“Everything can be taken from a man but one thing: the last of the human freedoms—to choose one’s attitude in any given set of circumstances, to choose one’s own way.” – Viktor Frankl, Man’s Search for Meaning
Meaning making is central to psychotherapy. As clinicians, we have all had clients who may be engaging in behaviors that feel incongruent with their values or who may be struggling to identify meaning or values in their life. In this workshop, Crystal Schiller draws primarily from Acceptance and Commitment Therapy or “ACT” with its focus on values identification and value-based action. According to ACT, values are seen as a core process of change and essential for psychological flexibility. Dr. Schiller will provide techniques to help us to work with clients to identify values, and engage in the present moment in ways that support these values, such as deciding to change or persist in a behavior based on their values. She will also discuss the relevance of values work across therapeutic traditions and client diagnoses, and how it can increase psychotherapy engagement, motivation for change, and commitment to vital living. The goal of this workshop is to help therapists to refine their understanding of how values motivate behavior change and how to help with value identification and committed action.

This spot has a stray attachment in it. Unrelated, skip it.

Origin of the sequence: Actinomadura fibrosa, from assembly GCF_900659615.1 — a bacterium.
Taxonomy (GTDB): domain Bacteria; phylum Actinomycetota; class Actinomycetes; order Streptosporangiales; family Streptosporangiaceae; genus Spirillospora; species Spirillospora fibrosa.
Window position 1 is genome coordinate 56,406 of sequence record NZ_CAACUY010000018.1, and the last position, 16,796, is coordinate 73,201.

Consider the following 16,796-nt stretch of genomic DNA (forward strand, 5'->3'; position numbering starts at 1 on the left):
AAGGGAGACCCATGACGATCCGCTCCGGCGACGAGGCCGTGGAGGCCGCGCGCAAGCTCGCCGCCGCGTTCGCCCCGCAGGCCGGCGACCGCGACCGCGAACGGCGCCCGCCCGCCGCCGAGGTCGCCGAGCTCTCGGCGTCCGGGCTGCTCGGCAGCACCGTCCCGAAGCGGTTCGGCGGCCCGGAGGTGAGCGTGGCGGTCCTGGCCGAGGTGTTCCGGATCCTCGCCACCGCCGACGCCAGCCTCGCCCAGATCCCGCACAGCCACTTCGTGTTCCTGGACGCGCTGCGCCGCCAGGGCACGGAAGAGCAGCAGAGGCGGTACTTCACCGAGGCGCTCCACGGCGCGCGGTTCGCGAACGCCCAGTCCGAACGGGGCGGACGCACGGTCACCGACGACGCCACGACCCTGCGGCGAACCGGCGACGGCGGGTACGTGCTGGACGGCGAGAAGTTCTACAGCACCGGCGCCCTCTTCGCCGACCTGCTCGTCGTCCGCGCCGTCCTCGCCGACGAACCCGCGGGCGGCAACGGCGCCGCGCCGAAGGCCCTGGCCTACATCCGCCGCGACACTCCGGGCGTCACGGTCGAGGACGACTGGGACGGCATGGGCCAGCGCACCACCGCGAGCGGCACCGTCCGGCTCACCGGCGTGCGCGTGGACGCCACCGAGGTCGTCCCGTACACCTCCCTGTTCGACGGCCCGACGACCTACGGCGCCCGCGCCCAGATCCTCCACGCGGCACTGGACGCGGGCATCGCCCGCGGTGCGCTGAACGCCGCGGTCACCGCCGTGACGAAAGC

Crystal Edler Schiller, Ph.D., is an assistant professor of psychiatry and a licensed clinical psychology and health services provider at the University of North Carolina at Chapel Hill. She is associate director of behavioral health for the UNC Center for Women’s Mood Disorders. Dr. Schiller has expertise in third wave behavior therapies, including Acceptance and Commitment Therapy (ACT), and her clinical work focuses on mindfulness, acceptance, and value-based action as methods of promoting wellbeing and vitality in women experiencing depression, anxiety, and chronic health conditions. Dr. Schiller’s research focuses on the effects of ovarian hormones on mood and brain function in women with reproductive-related mood disorders. Her research is funded by the National Institutes of Health, the Foundation of Hope, and the Brain & Behavior Research Foundation.
Clinical Lecture Series at the University of North Carolina at Chapel Hill School of Social Work